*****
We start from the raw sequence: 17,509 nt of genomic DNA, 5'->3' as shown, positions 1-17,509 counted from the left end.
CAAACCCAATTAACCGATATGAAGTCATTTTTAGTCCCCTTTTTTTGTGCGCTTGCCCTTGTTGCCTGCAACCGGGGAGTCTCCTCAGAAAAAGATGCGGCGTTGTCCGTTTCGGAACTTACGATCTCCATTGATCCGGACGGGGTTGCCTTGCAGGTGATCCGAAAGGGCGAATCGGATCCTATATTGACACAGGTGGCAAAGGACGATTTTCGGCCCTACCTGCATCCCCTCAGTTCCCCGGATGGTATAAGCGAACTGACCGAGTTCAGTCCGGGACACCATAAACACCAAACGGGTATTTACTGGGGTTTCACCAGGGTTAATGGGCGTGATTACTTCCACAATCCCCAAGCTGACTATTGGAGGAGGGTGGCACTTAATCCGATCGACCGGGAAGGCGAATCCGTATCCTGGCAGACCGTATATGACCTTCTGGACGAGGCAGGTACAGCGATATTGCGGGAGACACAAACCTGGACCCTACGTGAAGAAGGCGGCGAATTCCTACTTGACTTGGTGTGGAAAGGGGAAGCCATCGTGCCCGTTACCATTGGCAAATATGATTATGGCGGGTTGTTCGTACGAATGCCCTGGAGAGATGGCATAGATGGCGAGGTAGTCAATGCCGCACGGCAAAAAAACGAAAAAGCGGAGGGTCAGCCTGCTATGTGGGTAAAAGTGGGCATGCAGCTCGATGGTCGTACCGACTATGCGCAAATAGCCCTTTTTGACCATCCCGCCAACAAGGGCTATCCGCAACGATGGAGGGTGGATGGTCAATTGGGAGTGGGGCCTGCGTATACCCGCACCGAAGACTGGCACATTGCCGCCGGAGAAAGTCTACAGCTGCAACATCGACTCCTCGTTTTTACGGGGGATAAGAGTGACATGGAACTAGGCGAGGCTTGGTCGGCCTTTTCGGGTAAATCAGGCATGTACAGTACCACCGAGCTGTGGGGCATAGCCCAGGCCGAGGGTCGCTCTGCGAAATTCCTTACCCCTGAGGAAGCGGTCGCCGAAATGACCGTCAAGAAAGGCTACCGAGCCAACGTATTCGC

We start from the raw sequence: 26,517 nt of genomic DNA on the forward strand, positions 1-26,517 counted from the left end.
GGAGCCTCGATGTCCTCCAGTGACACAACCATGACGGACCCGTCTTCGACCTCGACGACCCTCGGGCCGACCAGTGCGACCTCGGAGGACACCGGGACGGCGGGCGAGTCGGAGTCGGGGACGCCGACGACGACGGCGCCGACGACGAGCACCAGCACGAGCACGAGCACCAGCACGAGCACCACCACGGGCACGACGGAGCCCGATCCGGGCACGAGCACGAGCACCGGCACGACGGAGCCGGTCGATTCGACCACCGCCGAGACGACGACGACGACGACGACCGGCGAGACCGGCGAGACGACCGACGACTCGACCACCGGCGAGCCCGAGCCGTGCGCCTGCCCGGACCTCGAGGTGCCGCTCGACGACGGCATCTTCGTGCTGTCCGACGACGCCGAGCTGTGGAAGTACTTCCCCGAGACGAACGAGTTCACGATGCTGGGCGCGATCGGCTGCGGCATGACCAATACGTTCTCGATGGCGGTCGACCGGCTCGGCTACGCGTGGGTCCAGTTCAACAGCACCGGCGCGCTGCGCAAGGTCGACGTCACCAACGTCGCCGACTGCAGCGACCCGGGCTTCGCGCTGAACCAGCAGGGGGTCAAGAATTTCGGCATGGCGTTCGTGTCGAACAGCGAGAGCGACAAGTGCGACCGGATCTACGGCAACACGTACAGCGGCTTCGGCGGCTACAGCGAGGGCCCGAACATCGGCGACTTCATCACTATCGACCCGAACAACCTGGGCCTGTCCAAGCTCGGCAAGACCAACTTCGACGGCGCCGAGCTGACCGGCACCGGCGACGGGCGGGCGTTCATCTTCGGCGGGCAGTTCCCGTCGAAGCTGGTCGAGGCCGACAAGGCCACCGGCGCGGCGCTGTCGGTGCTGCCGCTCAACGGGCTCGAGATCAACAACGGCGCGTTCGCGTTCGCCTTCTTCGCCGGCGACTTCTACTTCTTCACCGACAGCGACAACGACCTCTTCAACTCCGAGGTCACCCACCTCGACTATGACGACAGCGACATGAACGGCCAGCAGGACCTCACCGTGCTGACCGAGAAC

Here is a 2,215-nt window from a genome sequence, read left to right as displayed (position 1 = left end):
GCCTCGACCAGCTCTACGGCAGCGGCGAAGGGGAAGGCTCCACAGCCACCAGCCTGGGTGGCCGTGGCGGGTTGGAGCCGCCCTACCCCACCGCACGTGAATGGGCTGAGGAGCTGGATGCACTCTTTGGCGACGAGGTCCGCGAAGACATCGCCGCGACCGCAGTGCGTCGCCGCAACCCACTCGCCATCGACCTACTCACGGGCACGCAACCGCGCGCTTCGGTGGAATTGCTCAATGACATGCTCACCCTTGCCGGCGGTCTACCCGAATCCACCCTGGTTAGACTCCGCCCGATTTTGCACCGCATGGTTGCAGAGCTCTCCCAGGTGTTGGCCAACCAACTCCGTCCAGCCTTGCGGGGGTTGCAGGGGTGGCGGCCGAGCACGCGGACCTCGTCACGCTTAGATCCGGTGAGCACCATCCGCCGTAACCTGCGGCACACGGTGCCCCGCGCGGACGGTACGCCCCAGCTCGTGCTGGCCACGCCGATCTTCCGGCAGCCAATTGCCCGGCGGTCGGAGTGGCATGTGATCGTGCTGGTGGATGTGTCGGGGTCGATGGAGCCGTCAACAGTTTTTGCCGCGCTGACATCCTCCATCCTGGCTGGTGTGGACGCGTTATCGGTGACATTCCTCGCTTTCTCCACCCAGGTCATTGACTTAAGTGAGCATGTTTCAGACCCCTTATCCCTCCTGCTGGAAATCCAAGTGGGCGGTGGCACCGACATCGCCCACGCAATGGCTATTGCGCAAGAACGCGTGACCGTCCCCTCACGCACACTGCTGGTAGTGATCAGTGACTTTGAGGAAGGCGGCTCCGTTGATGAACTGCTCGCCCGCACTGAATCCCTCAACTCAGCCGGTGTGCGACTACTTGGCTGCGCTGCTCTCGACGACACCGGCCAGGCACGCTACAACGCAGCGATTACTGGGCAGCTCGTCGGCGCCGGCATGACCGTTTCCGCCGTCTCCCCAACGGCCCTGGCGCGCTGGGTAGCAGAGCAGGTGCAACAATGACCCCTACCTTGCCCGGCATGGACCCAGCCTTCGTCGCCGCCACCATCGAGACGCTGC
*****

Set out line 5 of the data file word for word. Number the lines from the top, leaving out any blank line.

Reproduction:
Here is a 2,215-nt window from a genome sequence, read left to right as displayed (position 1 = left end):